The Athletic poached a basketball writer from Cleveland.com, prompting the site’s Editor-In-Chief to send a since-leaked internal emailing shitting on The Athletic, prompting the editor from a rival Cleveland site, Clevescene.com, to write a post shitting on Cleveland.com, prompting me to slurp up all the drama and regurgitate it out for you in this here blog.
Joe Vardon, previously of Cleveland.com, announced today he was joining The Athletic, along with a slew of other basketball writers. Shortly after, Vince Grzegorek of the weekly alternative, Clevescene.com, published an internal email that Vardon’s old boss at Cleveland.com, Editor-In-Chief Chris Quinn, had sent to staff on Sept. 15, presumably after Vardon had made his decision to leave for a new job. The email read:
I want to say a word about The Athletic, which suddenly seems frantic to raid our staff because of its inability to groom talented sportswriters on its own. Most of you know Joe Vardon is headed there, and they do not appear to be finished in their recruiting efforts.
This has the feeling of desperation to me. As I’ve mentioned since this thing started, it’s financial model is not sound. In the print days, the Daily tried it. In the digital era, Patch tried it. Each time someone tries it, an investor kicks in a huge amount of money to get the thing launched but because the financial model is so unsound, it always fails. If you could sustain an experienced staff on digital subscription revenue alone, we’d have gone that way a long time ago. To produce the kind of content we produce takes more than digital subscribers.
But suddenly, across the nation, the Athletic seems intent on raiding the top sports reporting staffs of each major city. This has the feeling of a last-ditch effort at survival, a strategy to try to savage the reigning sports voice quickly and try to steers fans to their site. Again, I feel certain the effort will fail. We not only lead the region in sports audience, but we continue to grow it. No one is knocking on our door. And, frankly, the Athletic is pretty awful. The writing is bloated, seemingly unedited wheezing, not at all what our sports audience has made clear it wants.
As the Athletic makes this sprint to hire away the best sportswriters in the land, I worry about how lives will be affected. Their recruiting effort is rushed. You get a couple of days to decide and then the offer is gone. The pressure is intense. Think about that. What responsible employer does that? When we recruit, we give people all the time they need to work out the details and consider how a job change might affect their lives and their families. Our intention is to build a lasting relationship, and you don’t do that with a breathless offer that forces people into a corner. Doing what the Athletic does is desperate and uncaring.
I say all this because I suspect the onslaught will continue. If you get one of these limited-time offers, please take the time to talk with the folks here before making a rash decision. If they go under, a lot of veteran sports writers will be out of jobs in a suddenly glutted market. I’d hate for someone on our team to be one of them.
Grzegorek published Quinn’s email under the headline “Cleveland.com Editor Chris Quinn Sends Angry, Rambling Internal Email After the Athletic Poaches Cavs Beat Writer,” and sent a few burns along as company:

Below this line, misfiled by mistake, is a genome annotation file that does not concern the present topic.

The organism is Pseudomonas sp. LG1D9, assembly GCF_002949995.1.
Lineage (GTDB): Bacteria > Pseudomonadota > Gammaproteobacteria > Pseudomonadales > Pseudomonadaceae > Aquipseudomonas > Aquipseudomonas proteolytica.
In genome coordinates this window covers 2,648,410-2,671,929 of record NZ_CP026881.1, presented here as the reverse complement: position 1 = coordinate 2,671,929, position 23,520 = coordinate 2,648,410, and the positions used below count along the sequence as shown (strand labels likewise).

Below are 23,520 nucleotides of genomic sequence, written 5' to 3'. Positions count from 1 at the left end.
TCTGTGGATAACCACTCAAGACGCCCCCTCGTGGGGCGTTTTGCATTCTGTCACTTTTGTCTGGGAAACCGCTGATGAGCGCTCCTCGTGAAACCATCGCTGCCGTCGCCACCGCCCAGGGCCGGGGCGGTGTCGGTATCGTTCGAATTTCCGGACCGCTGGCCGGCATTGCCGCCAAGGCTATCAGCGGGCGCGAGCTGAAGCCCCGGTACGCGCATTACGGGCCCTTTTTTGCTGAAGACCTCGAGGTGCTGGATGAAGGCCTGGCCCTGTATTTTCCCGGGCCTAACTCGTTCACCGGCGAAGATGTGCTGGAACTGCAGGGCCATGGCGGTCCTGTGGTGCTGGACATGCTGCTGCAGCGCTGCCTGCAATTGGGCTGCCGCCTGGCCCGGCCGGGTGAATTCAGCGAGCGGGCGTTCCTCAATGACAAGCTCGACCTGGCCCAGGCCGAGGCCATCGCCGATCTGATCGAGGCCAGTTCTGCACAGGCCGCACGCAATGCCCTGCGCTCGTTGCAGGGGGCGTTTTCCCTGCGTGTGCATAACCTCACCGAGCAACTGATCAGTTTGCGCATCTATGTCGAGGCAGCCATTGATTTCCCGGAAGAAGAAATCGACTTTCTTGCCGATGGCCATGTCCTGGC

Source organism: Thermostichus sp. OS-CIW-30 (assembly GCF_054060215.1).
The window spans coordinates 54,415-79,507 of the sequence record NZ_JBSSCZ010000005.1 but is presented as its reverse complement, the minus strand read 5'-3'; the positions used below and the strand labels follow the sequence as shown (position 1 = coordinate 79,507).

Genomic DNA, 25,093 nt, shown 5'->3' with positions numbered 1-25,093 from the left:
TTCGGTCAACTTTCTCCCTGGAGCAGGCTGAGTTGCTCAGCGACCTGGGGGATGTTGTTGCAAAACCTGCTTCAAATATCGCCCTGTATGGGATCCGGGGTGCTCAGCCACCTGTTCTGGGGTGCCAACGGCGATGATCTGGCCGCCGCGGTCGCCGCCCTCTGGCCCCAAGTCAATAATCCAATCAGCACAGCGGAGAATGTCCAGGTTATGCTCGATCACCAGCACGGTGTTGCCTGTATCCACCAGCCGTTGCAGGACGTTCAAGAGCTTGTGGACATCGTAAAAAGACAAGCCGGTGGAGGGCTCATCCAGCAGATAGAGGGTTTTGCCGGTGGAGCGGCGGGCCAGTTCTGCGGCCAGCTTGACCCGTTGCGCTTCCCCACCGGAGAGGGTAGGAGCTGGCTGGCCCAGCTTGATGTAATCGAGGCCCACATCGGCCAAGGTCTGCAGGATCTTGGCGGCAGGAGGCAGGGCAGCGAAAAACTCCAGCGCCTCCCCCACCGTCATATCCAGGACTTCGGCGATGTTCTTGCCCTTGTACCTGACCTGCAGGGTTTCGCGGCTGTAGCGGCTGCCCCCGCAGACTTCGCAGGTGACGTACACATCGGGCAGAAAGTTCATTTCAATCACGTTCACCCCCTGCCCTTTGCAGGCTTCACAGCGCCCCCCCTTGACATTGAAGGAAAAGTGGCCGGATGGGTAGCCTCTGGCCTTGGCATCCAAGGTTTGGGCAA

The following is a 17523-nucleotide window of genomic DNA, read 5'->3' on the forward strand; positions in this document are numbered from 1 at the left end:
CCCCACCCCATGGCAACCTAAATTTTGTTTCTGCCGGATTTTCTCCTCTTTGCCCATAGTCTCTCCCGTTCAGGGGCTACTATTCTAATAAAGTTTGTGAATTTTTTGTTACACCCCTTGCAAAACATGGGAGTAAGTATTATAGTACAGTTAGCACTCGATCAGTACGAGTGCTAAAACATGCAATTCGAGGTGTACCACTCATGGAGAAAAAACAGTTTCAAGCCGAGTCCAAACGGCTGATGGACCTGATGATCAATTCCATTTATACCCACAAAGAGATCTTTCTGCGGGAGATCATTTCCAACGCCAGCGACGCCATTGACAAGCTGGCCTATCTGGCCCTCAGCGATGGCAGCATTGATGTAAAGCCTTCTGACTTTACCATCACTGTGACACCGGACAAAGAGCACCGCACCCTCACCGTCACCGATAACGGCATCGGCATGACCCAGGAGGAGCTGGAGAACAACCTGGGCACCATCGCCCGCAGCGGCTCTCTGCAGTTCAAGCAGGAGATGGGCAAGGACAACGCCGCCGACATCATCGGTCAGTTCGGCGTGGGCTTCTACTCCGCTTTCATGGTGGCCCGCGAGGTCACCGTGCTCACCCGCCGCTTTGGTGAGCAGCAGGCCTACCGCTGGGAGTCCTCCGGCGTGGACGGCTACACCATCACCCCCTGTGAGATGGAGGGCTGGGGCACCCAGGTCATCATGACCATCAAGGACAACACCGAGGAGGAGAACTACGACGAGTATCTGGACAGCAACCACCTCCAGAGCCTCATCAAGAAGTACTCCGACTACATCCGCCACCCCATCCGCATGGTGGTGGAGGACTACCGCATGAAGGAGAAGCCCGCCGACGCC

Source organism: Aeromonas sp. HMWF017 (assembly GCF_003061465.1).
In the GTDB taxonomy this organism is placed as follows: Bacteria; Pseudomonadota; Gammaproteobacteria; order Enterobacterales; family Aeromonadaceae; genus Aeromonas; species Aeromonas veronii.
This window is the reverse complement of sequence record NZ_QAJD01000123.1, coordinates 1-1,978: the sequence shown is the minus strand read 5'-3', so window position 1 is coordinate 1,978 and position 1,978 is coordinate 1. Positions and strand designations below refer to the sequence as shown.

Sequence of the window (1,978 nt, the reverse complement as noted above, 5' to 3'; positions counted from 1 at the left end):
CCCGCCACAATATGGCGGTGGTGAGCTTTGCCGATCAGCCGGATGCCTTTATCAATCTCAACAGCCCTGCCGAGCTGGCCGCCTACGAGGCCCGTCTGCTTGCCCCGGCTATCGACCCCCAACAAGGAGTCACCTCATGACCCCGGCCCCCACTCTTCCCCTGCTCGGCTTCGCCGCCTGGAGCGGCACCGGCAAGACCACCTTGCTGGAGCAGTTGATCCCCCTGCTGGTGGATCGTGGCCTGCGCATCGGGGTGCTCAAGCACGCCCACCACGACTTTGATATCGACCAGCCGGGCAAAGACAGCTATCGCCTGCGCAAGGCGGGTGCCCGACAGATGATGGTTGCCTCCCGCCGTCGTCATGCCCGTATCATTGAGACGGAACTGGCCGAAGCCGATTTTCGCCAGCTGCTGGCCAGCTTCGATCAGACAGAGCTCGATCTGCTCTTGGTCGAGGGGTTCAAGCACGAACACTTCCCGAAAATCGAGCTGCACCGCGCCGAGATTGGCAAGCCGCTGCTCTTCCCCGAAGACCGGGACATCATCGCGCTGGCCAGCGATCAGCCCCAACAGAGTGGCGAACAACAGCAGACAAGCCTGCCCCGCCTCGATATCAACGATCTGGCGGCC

1) Joe Vardon was still on staff when this email was sent. Imagine giving four years of your professional life to an organization and then getting an email from your boss that essentially calls you an idiot for making a decision that you think is the best for you and your family.
2) For anyone at Cleveland.com to point to another site and complain that it is poorly edited is a level of hilarity that can’t even be accurately measured.
3) “What our audience really wants is not reported features but Facebook live videos filmed from the living room of one of our social media guys,” is a weird argument to stand on.
4) If anywhere in that email to his employees does Quinn even begin to address the reasons why an offer from The Athletic might be very attractive compared to remaining at Cleveland.com, and what they might do in the future to make sure those offers aren’t as attractive, we missed it.
5) “This has the feeling of desperation to me.” Yes, indeed.
Spicy! Though Grzegorek takes aim at Cleveland.com, he doesn’t refute any of what Quinn actually said about The Athletic, most of which was accurate. It’s true that The Athletic doesn’t “groom talented sportswriters on its own,” preferring to “[raid] the top sports reporting staffs of each major city.” Though this is more a function of The Athletic’s brutal business strategy than evidence of “desperation,” as Quinn said, The Athletic, so far, doesn’t seem too concerned with teaching and building young writers. It’s also true that there are serious questions about The Athletic’s business model, which is largely reliant on venture capital funding.
Quinn also said in his email that The Athletic’s “recruiting effort is rushed. You get a couple of days to decide and then the offer is gone. The pressure is intense.” He says this is “desperate and uncaring.” The Athletic co-founder Adam Hansmann had this to say when asked for a response:
“Our hiring process involves weeks, months, or even years of ongoing conversations with prospective staff. The notion that we are not diligent with respect to staff recruitment or that we do not give candidates ample time to evaluate us as an employer is simply not accurate.”
Now we can only hope that The Athletic will choose to take this media beef to the next level, and have Joe Posnanski publish “Cleveland.com And Clevescene.com Can Eat My Butt.”